Tips on What Causes Tooth Decay and How to Avoid It

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Tooth decay, or Cavities (Dental Caries), are the main reason most of us go to the dentist-besides normal exams. Tooth decay can occur in children even before they form their permanent or “Adult” teeth and can affect anyone at any age.

Almost everyone has had a cavity in their lifetime, and if left untreated the condition only gets worse. We are going to explain what causes decay and some of the simple steps you can take to avoid and try to avoid tooth filling or extractions.

Tooth Decay

What exactly is a Tooth?

Everyone knows what a tooth is, but let’s start with some of the basics.

A tooth is a part of your body that is alive like every other organ in you. It is what enables you to begin the digestive process by breaking down your food into digestible sized particles.

  • It consists of a root, which anchors the tooth in your jaw.
  • The nerve, which is part of the living tissue of the tooth.
  • The alveolar bone, which is the bone surrounding the root and holds the tooth in place.
  • The gingiva or gum, which protects the root and bone that holds the tooth in place.
  • The pulp which lies beneath the enamel and contains blood vessels.
  • The dentin which is just below the enamel and the enamel itself. The enamel is the outer layer that gives the tooth its strength. It is also the part of the tooth that once damaged, does not re grow like other parts of your body.

What is Tooth Decay?

Tooth decay is simply, a deterioration of the tooth enamel. Once this outer coating is damaged it needs repair because tooth enamel does not re grow.

  • Decay starts as small spots on the tooth. These can be white and can be caused by bacteria forming.
  • The next stage in tooth decay is a brown spot. This is an indication that bacteria’s have taken hold, and the enamel has now been eroded requiring repair.
  • Larger cavities appear as portions of the tooth, and possibly the root that have been eroded-usually through neglect. In many cases the tooth is still repairable, but now the process is more complex.
  • Complete tooth decay. If left untreated, the decay can progress to the point where the tooth must be replaced.

What are the causes of tooth decay?

One of the major causes of tooth decay is poor care. Yes, believe it or not, you can be the major cause of your own tooth problems. Let’s start with the basics.

  • Poor dental care. This is really easy but easy to ignore also. Not brushing your teeth is an invitation to tooth decay. Not brushing allows food to collect on the surface of the teeth, between the teeth and ultimately this leads to decay.
  • Not flossing. Flossing cleans the spaces between your teeth where even the most careful brushing cannot reach.
  • Poor diet. Yes-all those delectable treats we love so dearly like soda, candy, cake, wine, coffee and an endless list of others are all enemies of a healthy tooth.
  • Cigarettes and pipes and cigars don’t have acid or sweets in them right? Well-wrong. Smoking is something that you put in your mouth and whenever you do that you stimulate the digestive process which includes the production of digestive juices-or acid, Your body doesn’t know that it is just smoke-it just knows something is in your mouth and produces acid to ” digest” it. That acid erodes your tooth enamel.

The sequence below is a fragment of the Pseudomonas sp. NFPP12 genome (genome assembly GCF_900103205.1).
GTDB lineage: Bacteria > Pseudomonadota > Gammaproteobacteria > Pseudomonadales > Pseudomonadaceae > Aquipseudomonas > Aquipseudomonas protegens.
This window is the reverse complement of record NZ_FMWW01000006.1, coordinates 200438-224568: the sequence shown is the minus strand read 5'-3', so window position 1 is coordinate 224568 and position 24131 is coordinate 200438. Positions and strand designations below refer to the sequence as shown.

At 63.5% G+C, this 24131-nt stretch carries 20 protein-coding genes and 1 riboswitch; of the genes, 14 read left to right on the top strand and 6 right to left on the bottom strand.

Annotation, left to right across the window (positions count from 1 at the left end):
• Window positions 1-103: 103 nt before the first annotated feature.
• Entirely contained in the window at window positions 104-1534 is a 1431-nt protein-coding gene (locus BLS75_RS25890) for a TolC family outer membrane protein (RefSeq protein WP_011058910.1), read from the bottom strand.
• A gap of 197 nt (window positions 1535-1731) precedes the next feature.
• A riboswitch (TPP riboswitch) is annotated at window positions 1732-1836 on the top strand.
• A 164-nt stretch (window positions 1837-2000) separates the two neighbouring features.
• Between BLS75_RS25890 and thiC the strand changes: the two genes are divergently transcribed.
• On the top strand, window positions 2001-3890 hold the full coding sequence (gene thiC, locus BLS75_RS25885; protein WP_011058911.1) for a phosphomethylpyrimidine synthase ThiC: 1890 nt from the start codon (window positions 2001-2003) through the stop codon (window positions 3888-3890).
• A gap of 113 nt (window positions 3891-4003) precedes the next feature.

• It is OK to wait until it hurts to go to the dentist. That is, unfortunately the way many people think about dental care. The truth is that not getting regular dental checkups is inviting tooth decay. Small cavities turn into large ones, and can reach a point where the tooth cannot be saved.

How can I prevent Tooth Decay?

An ounce of prevention can be worth thousands of dollars in cure. Preventing tooth decay is simple and relatively inexpensive.

  • Brush your teeth after every meal. You have heard this since you were in kindergarten and it is still true. Use a medium or soft brush and use an up and down rotating motion on the sides and a back and forth motion on the biting surfaces. When you have a meal, even if it is just a snack, the food leaves a residue on the surface of the tooth. A chemical reaction occurs inside your mouth that turns this residue into an acidic compound that literally eats away the enamel of the tooth. If you cannot brush after a snack-a rinse will get rid of some of the harmful deposits.
  • Use the right toothpaste. Ask your dentist to recommend a type that is right for you. Overly abrasive products may brighten your smile but not if they are wearing away that precious enamel.
  • Floss at least once a day. This gets rid of the food articles your brush might miss.
  • Avoid too much sweet candy, cakes and sodas. There are many other products high in sugar and acid that are just not too healthy for your teeth, but your overall health.
  • Smokers beware. As mentioned before-smoking caused acid production in your mouth that can lead to decay.
  • Last-but most important-get a dental check up at least once a year-preferably twice.
  • The steps to a healthy smile and a healthy you are simple and the payoff will last a lifetime.

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